I spent some time today meditating and reflecting on Peter’s words concerning Christ’s response to criticism and insults. Set in its proper context, Peter is addressing those who were slaves. It might be helpful to know that during the first century in the Roman Empire, approximately one half of the world was enslaved to the other half. Peter was not writing to an obscure group, rather he addressed a common and significant problem in culture. In his attempt to bring some measure of comfort to those who were suffering at the hands of their cruel task masters, Peter pointed the readers to Christ and his example. As I reflected on this passage, I penciled out four simple words of advice that we can use when we face criticism or insults.

1. Begin with a Self Check
Peter’s premise is built upon the innocence of Christ. I won’t spend anytime here arguing human depravity or the sinlessness of Christ. But I do think that our first response to criticism is to pause and look inward for the shred of truth that may lie within. We’re not innocent in the sense that Jesus was innocent. However, sometimes we receive criticism that is inaccurate, unfair, and undeserved. We can use some simple diagnostic questions to evaluate the criticism or the insult, such as…
…Is the criticism accurate?
…Is the criticism fair?
…Is there a possibility of misunderstanding or miscommunication?
…Can I see the issue from the critic’s point of view?
To live authentically and effectively in today’s society requires a high degree of honest self evaluation.

That being said, I think this is a good place to evaluate the criticism or insult as to whether it is “truth” or mere “opinion.” We live in a day that does not know how to deliver the news without commentary and editorial opinion. Our addiction to cable news has changed our value system to the degree that we no longer can easily distinguish truth from opinion. Unfortunately, many people place equal value on opinions as they give truth. All of the editorial license, I believe, has escalated criticism and insults in our homes, schools, places of employment, and even our churches. When criticism comes, we have to own our own stuff. But be sure to winnow out the opinions and get to the truth. There is a difference!

2. Resist the Temptation to Retaliate

Even though Jesus was completely innocent, Peter pointed out that He did not retaliate or seek revenge. Jesus withstood the criticism and insults (and far worse, for that matter) without taking matters into His own hands. It’s hard enough for us to restrain ourselves when the criticism we receive is accurate. There’s something about our fallen state that desires to save face and have the last word. But it’s even harder to restrain ourselves when the criticism is inaccurate or unjust! The example Jesus set for us was to not retaliate or seek revenge when we suffer unjustly at the lips of others.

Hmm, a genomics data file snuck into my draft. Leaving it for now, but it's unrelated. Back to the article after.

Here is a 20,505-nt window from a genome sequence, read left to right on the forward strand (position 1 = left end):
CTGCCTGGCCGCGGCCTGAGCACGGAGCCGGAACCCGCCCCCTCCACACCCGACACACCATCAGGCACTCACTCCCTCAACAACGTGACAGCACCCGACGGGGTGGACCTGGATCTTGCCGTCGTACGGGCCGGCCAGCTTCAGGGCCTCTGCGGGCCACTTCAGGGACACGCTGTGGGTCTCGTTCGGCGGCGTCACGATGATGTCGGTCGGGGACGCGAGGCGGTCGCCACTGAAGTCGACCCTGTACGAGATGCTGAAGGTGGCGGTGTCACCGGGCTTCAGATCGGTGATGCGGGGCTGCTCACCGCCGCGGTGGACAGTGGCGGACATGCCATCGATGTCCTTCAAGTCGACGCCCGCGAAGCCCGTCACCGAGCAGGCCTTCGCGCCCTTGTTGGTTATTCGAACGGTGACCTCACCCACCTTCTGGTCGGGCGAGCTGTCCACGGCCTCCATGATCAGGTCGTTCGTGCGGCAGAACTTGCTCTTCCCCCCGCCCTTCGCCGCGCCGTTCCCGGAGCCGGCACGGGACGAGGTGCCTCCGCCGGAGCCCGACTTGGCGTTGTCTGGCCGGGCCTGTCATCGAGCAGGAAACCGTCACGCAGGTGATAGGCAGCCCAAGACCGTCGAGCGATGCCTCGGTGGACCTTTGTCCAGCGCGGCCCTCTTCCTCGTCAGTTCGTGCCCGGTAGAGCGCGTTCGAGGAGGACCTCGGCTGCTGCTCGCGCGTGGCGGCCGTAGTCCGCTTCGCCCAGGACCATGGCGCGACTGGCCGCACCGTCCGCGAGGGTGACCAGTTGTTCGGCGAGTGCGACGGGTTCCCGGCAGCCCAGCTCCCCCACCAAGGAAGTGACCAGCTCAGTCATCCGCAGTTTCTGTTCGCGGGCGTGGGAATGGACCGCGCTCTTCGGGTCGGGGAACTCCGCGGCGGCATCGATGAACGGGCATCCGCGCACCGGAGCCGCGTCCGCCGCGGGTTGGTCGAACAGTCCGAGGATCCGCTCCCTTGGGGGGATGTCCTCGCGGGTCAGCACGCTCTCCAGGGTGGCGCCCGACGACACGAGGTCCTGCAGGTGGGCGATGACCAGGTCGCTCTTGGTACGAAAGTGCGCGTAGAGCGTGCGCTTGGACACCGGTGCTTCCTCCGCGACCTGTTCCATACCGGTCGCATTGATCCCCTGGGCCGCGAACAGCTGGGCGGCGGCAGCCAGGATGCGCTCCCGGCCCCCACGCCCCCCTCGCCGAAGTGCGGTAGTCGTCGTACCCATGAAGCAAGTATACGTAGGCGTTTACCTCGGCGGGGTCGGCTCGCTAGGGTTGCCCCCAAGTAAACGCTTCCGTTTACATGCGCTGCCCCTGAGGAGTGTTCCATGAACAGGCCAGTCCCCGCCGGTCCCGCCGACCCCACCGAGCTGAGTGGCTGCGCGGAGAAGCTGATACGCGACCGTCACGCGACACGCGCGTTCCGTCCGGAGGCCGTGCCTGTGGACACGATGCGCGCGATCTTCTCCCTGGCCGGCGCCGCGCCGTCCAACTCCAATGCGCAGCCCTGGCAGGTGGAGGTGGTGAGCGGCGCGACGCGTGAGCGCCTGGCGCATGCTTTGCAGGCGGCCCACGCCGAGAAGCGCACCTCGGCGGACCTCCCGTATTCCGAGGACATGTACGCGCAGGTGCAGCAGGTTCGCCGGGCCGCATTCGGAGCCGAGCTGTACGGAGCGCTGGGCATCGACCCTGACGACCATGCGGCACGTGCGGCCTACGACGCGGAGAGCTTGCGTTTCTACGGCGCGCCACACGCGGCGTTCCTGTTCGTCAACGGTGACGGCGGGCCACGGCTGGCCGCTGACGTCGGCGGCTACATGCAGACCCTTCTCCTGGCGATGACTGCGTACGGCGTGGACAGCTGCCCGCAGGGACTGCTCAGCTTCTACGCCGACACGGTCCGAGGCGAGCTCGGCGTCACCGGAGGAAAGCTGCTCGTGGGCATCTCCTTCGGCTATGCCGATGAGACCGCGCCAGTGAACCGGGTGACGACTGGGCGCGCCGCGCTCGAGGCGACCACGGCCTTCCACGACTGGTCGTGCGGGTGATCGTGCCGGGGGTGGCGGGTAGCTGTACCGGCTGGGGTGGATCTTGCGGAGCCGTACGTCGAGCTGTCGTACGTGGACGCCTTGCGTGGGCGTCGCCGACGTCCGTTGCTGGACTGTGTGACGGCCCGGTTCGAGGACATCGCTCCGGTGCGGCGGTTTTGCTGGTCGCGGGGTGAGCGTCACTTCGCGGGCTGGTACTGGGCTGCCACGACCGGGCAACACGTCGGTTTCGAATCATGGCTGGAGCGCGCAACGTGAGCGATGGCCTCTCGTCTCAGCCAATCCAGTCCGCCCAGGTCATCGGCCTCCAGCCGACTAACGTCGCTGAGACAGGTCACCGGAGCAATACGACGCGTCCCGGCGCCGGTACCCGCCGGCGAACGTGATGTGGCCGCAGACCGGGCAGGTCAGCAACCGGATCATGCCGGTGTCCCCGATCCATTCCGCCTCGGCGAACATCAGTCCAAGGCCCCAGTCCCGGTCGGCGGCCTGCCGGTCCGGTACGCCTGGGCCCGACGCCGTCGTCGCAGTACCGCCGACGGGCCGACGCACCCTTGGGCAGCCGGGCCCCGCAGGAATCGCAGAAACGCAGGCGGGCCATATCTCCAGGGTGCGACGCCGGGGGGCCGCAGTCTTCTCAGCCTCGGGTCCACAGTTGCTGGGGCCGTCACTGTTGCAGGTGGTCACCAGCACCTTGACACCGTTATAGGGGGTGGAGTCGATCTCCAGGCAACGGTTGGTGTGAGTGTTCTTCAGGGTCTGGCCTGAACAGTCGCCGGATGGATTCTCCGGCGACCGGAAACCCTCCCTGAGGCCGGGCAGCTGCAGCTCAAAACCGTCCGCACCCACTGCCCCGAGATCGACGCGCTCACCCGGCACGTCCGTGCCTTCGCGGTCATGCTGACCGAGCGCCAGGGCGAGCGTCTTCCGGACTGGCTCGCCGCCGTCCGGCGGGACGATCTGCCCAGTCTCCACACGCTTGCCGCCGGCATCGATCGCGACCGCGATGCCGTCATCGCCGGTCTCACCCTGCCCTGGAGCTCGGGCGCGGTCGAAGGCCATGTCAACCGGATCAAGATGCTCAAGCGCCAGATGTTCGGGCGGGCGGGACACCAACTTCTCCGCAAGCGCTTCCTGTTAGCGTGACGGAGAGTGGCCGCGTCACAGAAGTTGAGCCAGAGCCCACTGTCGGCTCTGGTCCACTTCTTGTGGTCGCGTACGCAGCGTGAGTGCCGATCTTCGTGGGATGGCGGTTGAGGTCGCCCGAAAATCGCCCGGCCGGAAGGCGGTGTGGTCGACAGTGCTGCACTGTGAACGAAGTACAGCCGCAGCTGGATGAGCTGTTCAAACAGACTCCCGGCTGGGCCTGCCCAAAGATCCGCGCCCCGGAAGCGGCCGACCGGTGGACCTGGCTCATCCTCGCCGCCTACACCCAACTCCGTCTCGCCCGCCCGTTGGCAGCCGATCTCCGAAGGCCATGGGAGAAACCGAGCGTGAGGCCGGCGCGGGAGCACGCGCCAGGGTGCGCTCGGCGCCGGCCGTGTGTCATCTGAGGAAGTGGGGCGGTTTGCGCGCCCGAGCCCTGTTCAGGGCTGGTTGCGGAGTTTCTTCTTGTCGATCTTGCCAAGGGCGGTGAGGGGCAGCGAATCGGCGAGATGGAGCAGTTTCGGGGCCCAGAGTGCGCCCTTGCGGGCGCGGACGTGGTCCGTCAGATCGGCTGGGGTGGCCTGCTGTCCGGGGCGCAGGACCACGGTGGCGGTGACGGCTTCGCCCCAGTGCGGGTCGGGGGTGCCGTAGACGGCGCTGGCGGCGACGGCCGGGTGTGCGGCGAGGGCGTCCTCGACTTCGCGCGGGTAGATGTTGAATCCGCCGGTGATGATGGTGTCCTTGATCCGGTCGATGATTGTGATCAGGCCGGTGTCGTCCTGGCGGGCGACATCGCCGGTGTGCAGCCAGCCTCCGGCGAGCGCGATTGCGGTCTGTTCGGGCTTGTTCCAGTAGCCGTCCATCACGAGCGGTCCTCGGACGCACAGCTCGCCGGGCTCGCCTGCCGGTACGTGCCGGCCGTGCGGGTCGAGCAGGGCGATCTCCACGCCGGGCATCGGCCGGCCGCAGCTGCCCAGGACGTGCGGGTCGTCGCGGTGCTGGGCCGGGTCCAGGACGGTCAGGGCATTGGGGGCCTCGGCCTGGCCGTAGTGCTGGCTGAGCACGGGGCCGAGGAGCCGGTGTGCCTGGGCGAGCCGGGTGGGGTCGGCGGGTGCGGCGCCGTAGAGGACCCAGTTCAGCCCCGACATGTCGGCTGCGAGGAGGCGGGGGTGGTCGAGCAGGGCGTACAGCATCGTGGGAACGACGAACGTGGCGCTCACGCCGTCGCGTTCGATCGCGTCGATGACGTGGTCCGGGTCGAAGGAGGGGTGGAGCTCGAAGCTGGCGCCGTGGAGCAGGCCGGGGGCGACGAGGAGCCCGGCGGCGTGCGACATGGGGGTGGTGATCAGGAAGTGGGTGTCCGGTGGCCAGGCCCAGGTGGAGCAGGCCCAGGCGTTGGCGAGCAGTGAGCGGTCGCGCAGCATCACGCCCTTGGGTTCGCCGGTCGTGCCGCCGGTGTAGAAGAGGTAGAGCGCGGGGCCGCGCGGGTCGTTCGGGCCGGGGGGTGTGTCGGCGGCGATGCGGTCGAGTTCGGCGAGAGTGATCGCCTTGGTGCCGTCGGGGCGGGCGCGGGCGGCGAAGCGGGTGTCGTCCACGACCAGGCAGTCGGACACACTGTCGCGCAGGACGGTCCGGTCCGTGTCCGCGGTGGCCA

3. Trust God, Who is the Righteous Judge

I believe Jesus was a man of unparalleled self control. It would be easy to excuse our behaviors of retaliation and revenge by citing our lack of self control. But I don’t think self control or will power is the issue. Jesus was able to restrain himself in the face of criticism because his deep trust in God’s justice. Peter wrote that Jesus was able to leave all of it in the hands of God as an act of faith that God would settle all accounts at the end of the day. He did not retaliate because he did not need to. So the question is this: do you want to settle the score? Or would you prefer God settle it?

4. Be Redemptive in your Behavior

Jesus left the matter in the hands of God, the righteous Judge, and continued to behave in a redemptive fashion. He did not give his critics power over his life or his purpose. Undeterred, Jesus moved on, expressing grace and mercy, regardless of how others responded. Because Jesus chose to live in a redemptive manner, he empowers us to be redemptive in the face of those who insult and criticize unfairly or inaccurately.